Most importantly, it's dishonourable. Fiction is a sacred trust: it's one of the most intimate ways one mind can speak to another, sometimes speaking down centuries of time, across language barriers and culture clashes, always speaking to the best of our ability of what it is to be human. That is incredibly important. We all have our limitations of talent and wisdom, but if we're going to presume to write, we have to be as honest as we can, otherwise we're misusing something that's essential to our sense of humanity. Fiction is for telling the truth, not for telling yourself gratifying lies, and right at the bottom of the list of things you should do is using fiction to settle scores. It's using a beautiful painting to break your neighbour's windows.


If you ever feel the urge to send up negative reviewers, don't. Just don't. They will not be the ones who end up looking bad.

Comments:
By chance, did the earlier scene involve the characters snorting white lines off the backs of these doves? I've never seen so much merry laughter before and...oh, the exclamation points!

But all seriousness aside...

You've got a great point. If/When reviews do come by some day, I've often wondered if the ignorance-bliss route is the best one to take, just to avoid all the headaches I've heard it can cause. I'm sure I'll give in to the temptation some, but maybe there's an inverted relationship between how much you rely on those reviews for writing ego-boosts and how much you can simply enjoy the writing process...
 
I think it's a superhuman who can resist the impulse to at least read your reviews. The issue really is being sensible about them. Reviewers are individuals, not everybody likes the same stuff, so it's almost inevitable that you won't please everyone - and, convenient though it might be, unfortunately they're under no moral obligation to provide you with useful quotes. (The fact that a review does or doesn't provide you with a quote you can put on your publicity is one of the main reasons why you care what it says, once you're published. Quotes can affect your success.)

Inevitably if you've waited anxiously for a review and it doesn't give you anything useful, it's frustrating. Some reviewers will condemn a book because it's not the kind of book they like, which can feel very unfair; some reviews contain factual mistakes which suggest that the reviewer didn't read the whole book, or didn't read it carefully. All of which is annoying.

But that's your own business; what you shouldn't do is take it public. You've already made your appeal to the public with the book you wrote, and that's your side of the argument. If you don't like a review, you cuss about it in the privacy of your own home, you tell your partner/spouse/mother/goldfish exactly what you'd like to say to that reviewer - and then you don't say it to anybody else. Reviewers don't owe you anything - and frankly, they have to read books they may not like at great speed with tight deadlines all the time; it's a difficult job, and the right to say what they think is the payoff for that. They're entitled. I have occasionally said that through gritted teeth, but it has to be said.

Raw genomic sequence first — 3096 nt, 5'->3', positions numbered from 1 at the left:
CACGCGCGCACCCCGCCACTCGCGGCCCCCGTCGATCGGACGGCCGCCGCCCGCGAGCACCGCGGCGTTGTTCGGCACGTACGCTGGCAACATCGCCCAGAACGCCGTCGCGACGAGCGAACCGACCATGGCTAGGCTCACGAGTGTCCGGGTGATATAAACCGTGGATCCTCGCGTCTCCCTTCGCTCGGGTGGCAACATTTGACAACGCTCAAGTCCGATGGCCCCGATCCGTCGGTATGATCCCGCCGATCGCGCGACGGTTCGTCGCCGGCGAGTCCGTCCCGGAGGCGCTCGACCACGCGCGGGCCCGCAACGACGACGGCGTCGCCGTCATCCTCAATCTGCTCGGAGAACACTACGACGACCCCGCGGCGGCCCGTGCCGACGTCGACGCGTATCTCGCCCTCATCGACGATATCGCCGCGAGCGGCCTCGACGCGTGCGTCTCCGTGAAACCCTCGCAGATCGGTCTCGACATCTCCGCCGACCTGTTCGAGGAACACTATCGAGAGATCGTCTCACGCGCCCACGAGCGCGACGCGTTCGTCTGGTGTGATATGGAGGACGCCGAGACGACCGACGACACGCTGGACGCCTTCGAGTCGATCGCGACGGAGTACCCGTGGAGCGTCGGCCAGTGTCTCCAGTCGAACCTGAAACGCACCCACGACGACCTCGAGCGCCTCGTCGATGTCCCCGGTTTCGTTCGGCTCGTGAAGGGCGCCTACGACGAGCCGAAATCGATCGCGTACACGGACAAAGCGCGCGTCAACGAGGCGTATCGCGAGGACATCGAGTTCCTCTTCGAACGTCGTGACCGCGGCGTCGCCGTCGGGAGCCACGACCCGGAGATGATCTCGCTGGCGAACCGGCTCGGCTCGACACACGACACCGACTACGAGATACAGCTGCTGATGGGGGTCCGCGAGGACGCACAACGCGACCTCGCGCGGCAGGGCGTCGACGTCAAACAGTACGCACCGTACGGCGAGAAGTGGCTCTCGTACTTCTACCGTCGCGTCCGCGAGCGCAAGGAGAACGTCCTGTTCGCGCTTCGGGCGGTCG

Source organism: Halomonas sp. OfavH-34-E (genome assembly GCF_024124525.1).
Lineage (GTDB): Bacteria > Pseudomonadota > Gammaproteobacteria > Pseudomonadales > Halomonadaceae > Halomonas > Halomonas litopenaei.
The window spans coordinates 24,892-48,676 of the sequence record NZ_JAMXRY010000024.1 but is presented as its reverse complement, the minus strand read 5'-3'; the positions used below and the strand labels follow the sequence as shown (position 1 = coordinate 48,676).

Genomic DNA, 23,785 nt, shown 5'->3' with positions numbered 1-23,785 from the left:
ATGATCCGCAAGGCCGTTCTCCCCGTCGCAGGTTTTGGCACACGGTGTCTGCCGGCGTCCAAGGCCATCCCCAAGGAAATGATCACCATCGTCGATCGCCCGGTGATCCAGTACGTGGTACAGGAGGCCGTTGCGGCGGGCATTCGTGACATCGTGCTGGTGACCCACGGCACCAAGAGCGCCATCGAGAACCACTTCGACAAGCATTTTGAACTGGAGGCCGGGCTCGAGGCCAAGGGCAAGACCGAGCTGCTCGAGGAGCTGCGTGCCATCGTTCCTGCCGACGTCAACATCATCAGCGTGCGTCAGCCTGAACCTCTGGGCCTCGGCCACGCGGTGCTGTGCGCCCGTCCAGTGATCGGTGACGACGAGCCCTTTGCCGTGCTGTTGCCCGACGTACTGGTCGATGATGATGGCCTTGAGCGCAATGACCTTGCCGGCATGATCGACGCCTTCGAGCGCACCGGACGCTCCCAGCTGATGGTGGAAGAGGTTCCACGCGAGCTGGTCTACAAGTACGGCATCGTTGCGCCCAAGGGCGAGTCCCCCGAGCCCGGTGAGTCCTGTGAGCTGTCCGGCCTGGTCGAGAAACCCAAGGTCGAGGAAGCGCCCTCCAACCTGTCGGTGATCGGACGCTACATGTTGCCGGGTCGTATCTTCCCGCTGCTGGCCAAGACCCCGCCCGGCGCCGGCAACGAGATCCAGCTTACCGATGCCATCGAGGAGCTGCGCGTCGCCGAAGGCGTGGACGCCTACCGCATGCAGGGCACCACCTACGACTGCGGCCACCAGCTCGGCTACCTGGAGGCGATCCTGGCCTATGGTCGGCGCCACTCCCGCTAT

As to the ego-boosts ... well, reviews are like everything else to do with writing. You get a good one, you're up for a while; you get a bad one, you're down for a while. Then you get on with writing. Everything associated with writing is bound up with ego somehow, but there's nothing to do but keep ploughing. It's never going to be relaxing!
 
In "Time enough for love", Robert Heinlein had a swipe at the critics, accusing them of being people with no creativity who spend their energy attacking people with creativity. If I remember right, he goes on to imply that if you haven't got the brains/balls to attempt to create art, you have no right to attack others who do. I remember feeling quite convinced at the time.

It's only two paragraphs in a hard sci-fi novel of probably 150,000+ words, but, although I last read it 20 years ago, it's that bit which sticks in my memory way more than the characters or plot...

As of today though, if I could I'd make a pact with the devil to trade getting published for a couple of crappy reviews*

*(subject to withdrawal if I ever actually do get published, mind)
 
That's the thing. I haven't read much Heinlein, but just by you telling me that I can spot that critics, ie educated people who read a lot, evidently disliked his books enough to say bad things about them. It kind of advertises the fact that you're getting negative feedback.

Anyway, I don't agree with him. If you follow the logic of that argument, nobody but an artist is allowed to have any opinions about art at all - unless they're worshipping at the temple of other people's creativity. And while I'd love to have lots of acolytes bowing before me and fetching me another cup of tea, I don't think that's workable. It wouldn't be a very nice world for most people.

I can't compose, but I can tell when a pop song is trite; I can't draw, but I can tell when a painting is bad. So can lots of people. You do need brains and balls to produce good art, but you also need talent. Not everyone has it, and it's not their fault if they don't. I don't know whether Heinlein means that if you don't have talent you can't identify quality, which is wrong, or whether he means that if you don't have talent you should just shut the hell up and respect your superiors, but either way, I'm not hearing common sense or respect for humanity there.

Saying that someone can't write doesn't mean they can't read. It's just a way of sticking your fingers in your ears and saying, 'La la, I can't hear you, you non-writing critic!'